Models of Change Tasks at Tata Motors

Tata Motors Limited is Indias major automobile company, with consolidated revenues of US$20. 5 billion in 2009-10. It's the leader in commercial vehicles in each segment, and among the most notable three in passenger vehicles with winning products in the compact, midsize car and utility vehicle segments. The company is the world's fourth most significant truck manufacturer, and the world's second major bus manufacturer. The company's 25, 000 employees are guided by the vision to be "Best in the way where we operate, best in the products we deliver, and best in our value system and ethics. "

Established in 1945, Tata Motors' occurrence indeed cuts over the length and breadth of India. Over 5. 9 million Tata vehicles ply on Indian roads, since the first rolled out in 1954. Carrying out a strategic alliance with Fiat in 2005, it has set up an industrial joint venture with Fiat Group Automobiles to produce both Fiat and Tata cars and Fiat powertrains. The business's dealership, sales, services and spare parts network comprises over 3500 touch points; Tata Motors also distributes and markets Fiat branded cars in India.

Tata Motors, the first company from India's engineering sector to be listed in the NewYork Stock Exchange (September 2004), in addition has emerged as an international

automobile company. Through subsidiaries and associate companies, Tata Motors has

operations in the UK, South Korea, Thailand and Spain. Among them is Jaguar Land

Rover, a business comprising the two iconic British brands that was acquired in 2008.

In 2004, it acquired the Daewoo Commercial Vehicles Company, South Korea's

second largest truck maker.

Task 1: a)

Kurt Lewin's change management model

The idea of "change management" is a familiar one in most businesses today. But, how businesses manage change (and how successful they are at it) varies enormously depending on nature of the business enterprise, the change and individuals involved. And a key part of this depends on how far people within it understand the change process.

One of the cornerstone models for understanding organizational change was developed by Kurt Lewin, a physicist as well as social scientist, Back in the 1950s, but still holds true today. His model is recognized as Unfreeze - Change - Refreeze, refers to the three-stage procedure for change he describes.


This first stage of change involves preparing the business to accept that change is essential, which involves break down the existing status quo before you can build up new way of operating.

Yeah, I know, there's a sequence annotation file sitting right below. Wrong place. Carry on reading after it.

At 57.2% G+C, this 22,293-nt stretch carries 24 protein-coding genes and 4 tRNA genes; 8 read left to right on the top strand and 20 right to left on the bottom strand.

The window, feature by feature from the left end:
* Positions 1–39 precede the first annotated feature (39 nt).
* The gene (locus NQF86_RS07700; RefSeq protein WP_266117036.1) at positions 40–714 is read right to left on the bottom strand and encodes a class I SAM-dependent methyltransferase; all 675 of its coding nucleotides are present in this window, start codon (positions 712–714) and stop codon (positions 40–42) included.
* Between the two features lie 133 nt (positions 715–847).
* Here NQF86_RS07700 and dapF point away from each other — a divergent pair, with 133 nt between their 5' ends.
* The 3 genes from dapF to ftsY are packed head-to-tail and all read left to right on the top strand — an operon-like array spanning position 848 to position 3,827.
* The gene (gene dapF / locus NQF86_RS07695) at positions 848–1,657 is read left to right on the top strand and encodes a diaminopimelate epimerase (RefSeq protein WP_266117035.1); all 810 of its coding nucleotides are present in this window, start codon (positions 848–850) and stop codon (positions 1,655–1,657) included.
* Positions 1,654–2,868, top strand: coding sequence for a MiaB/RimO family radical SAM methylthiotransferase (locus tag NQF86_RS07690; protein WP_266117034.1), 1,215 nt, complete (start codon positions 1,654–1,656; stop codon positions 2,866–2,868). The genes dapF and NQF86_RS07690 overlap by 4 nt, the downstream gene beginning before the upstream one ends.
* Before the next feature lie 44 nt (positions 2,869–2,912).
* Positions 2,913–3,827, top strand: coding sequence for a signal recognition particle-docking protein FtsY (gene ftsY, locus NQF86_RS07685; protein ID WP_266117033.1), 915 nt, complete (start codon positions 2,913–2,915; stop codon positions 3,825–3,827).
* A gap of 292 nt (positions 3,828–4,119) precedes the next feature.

To prepare the business successfully, you will need to start at its core - you need to challenge the beliefs, values, attitudes, and behaviours that currently define it. Using the analogy of the building, you must examine and become ready to change the existing foundations as they could not support add-on storeys; unless this is done, the complete building may risk collapse.

This first part of the change process is usually the most difficult and stressful. When you start cutting down the "way things are done", you put everyone and everything off balance. You may evoke strong reactions in people, and that is exactly what needs to done.

By forcing the organization to re-examine its core, you effectively make a (controlled) crisis, which in turn can create a strong motivation to search out a fresh equilibrium. Without this motivation, you will not obtain the buy-in and participation essential to effect any meaningful change.


After the uncertainty created in the unfreeze stage, the change stage is where people get started to resolve their uncertainty and look for new ways to do things. People learn to believe and act in ways that support the new direction.

The transition from unfreeze to improve will not happen overnight: People remember to embrace the new direction and participate proactively in the change. A related change model, the Change Curve, targets the specific issue of personal transitions in a changing environment and pays to for understanding this specific aspect in more detail.

In order to accept the change and contribute to making the change successful, people need to comprehend the way the changes will benefit them. Not everyone will fall in line because the change is essential and will benefit the business. This is a standard assumption and pitfall that needs to be avoided.